From a highly modern cross-shaped home carved into a massive boulder in the Saudi Arabian desert to a glass box constructed on the edge of a Canadian cliff, these incredible…
It’s cool, it’s calming, and it’s, well, a little bit the 70s!
Robert McKinley of Studio Robert McKinley painted the kitchen floor an unexpected color: avocado green, for a recent job in Montauk. This may appear to be a side-shooting in an age of all-white restaurants and greige living rooms. McKinley’s kitchen, on the other hand, creates an earthy, Laurel Canyon meets Wes Anderson vibe, a delicate mix of earth tones with whimsical color that avoids kitsch.
1970s interior design styles are making a strong recovery among the avant-garde. “Earth tones and colorful multicolor concepts, as well as low-slung soft furniture, are recent trends,” McKinley says.
A similar feeling was echoed in February by a host of interior designers who were embracing the much-maligned color brown. “The 1970s are undeniably on trend in design,” explains Giampiero Tagliaferri, principal of Studio Tagliaferri and former creative director of Oliver Peoples. “At the time, the design was fun and sexy but also sophisticated – I think it connects well with current consumers.”
It may appear to be an unpleasant blast from the past at first. Plastic-covered furniture, traffic-cone orange palettes, and musty-dusty shag carpets were among the more dubious choices of the 70s. However, the 2020s interpretation is more restricted and selected, cherry-picking ’70s-inspired highlights while avoiding antiquated elements.
The texture is prioritized over form, so we see a lot of simpler shapes covered in softer, colored materials.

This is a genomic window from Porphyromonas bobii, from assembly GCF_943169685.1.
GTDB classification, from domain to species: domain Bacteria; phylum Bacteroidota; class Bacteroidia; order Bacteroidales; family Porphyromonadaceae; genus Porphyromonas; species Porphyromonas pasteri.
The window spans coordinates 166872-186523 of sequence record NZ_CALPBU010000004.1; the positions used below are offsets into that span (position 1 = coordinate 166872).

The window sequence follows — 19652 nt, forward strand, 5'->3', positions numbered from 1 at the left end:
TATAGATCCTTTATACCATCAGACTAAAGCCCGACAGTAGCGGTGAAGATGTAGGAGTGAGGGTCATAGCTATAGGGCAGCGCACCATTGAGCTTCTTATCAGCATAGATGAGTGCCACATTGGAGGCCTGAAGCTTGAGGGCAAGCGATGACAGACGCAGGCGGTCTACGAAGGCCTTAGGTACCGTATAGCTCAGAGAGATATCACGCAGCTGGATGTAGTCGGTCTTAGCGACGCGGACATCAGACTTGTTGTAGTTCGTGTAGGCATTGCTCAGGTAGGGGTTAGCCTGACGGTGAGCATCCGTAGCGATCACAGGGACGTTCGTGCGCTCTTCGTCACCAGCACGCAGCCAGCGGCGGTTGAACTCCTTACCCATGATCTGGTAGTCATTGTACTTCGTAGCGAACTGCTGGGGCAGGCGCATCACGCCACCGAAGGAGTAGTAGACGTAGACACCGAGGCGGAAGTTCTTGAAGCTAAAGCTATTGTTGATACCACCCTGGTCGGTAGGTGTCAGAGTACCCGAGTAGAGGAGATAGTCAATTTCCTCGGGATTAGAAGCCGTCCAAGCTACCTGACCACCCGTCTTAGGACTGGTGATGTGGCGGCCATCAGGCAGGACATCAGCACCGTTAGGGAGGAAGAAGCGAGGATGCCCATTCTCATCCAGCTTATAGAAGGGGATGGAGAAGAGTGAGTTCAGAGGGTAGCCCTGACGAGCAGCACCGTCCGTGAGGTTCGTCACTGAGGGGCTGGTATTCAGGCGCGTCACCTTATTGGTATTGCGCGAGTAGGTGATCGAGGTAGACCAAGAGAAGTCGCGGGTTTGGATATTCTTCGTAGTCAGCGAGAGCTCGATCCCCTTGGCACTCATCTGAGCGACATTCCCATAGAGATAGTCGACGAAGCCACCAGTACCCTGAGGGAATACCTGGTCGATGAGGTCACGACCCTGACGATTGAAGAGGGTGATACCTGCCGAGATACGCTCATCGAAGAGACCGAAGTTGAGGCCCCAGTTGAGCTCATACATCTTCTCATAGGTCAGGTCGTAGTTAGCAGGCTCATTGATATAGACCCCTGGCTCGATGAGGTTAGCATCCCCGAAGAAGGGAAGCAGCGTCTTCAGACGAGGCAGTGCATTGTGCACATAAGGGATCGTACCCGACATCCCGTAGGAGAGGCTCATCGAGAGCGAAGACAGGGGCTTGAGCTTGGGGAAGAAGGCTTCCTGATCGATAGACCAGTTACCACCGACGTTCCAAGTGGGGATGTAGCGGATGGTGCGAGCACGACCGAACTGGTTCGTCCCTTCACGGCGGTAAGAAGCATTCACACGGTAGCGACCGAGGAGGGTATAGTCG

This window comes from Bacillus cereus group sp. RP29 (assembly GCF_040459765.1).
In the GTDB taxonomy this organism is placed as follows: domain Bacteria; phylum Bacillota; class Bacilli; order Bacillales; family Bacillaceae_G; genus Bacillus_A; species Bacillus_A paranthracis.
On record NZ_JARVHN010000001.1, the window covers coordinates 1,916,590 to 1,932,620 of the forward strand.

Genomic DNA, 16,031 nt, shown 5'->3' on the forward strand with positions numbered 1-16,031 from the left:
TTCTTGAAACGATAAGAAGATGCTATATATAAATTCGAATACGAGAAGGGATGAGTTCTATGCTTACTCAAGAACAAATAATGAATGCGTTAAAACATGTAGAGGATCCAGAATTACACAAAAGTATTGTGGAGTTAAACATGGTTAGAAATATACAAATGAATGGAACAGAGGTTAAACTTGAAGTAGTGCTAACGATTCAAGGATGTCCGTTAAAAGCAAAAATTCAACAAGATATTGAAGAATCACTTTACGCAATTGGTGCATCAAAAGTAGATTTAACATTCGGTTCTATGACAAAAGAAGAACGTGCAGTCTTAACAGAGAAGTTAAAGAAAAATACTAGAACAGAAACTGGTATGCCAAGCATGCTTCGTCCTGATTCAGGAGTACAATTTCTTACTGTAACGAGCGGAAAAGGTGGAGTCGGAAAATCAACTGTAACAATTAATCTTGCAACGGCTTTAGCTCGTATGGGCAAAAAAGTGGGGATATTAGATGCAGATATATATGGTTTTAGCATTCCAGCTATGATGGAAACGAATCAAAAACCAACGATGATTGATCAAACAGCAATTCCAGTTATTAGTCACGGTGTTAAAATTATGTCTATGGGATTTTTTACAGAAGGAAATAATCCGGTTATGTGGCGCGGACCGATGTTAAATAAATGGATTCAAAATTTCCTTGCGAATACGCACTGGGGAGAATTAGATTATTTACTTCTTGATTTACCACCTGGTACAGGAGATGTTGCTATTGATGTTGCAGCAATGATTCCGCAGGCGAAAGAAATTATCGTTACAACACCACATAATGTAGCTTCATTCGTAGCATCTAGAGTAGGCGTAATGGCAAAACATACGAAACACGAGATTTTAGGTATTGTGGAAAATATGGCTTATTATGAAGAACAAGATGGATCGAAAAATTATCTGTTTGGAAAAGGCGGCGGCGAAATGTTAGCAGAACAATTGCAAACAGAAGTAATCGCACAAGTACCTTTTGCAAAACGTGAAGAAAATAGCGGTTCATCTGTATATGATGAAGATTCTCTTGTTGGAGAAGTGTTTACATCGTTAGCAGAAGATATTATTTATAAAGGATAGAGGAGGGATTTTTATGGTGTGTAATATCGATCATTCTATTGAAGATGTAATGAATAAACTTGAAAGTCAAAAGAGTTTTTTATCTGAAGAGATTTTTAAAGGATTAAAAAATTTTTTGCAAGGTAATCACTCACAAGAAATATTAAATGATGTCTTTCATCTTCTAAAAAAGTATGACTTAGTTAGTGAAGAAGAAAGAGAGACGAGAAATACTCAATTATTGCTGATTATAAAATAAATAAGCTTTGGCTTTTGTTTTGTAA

Top interior designers nowadays tend to adopt design aspects and motifs from the 1970s that fall within a precise set of constraints. “Textured textiles, geometric shapes and patterns, and multi-use/free-flowing areas like sunken living rooms, room separators, and upholstered chairs are becoming increasingly popular,” adds Corvette.
Hallmarks of 1970s design include bringing nature indoors, materials like velvet and rattan, and patterned wallpaper.
But why the seventies surge now?
Anthony Barzilay Freund, the editorial director of 1stDibs, believes Covid has something to do with it. Many people literally relocated to one location to work and live. The 70s, with their warm color schemes (brown, in particular, is recognized for its mentally grounding effect), wide-open spaces, and sit-and-sink-into furniture, were ideal for inspiration.
Another factor? Fashion. In the last decade, society as a whole has adopted a more relaxed dress code. The resurgence of 1970s design is compatible with more casual forms of dress: baggy, oversized, unstructured, soft and sloughy.
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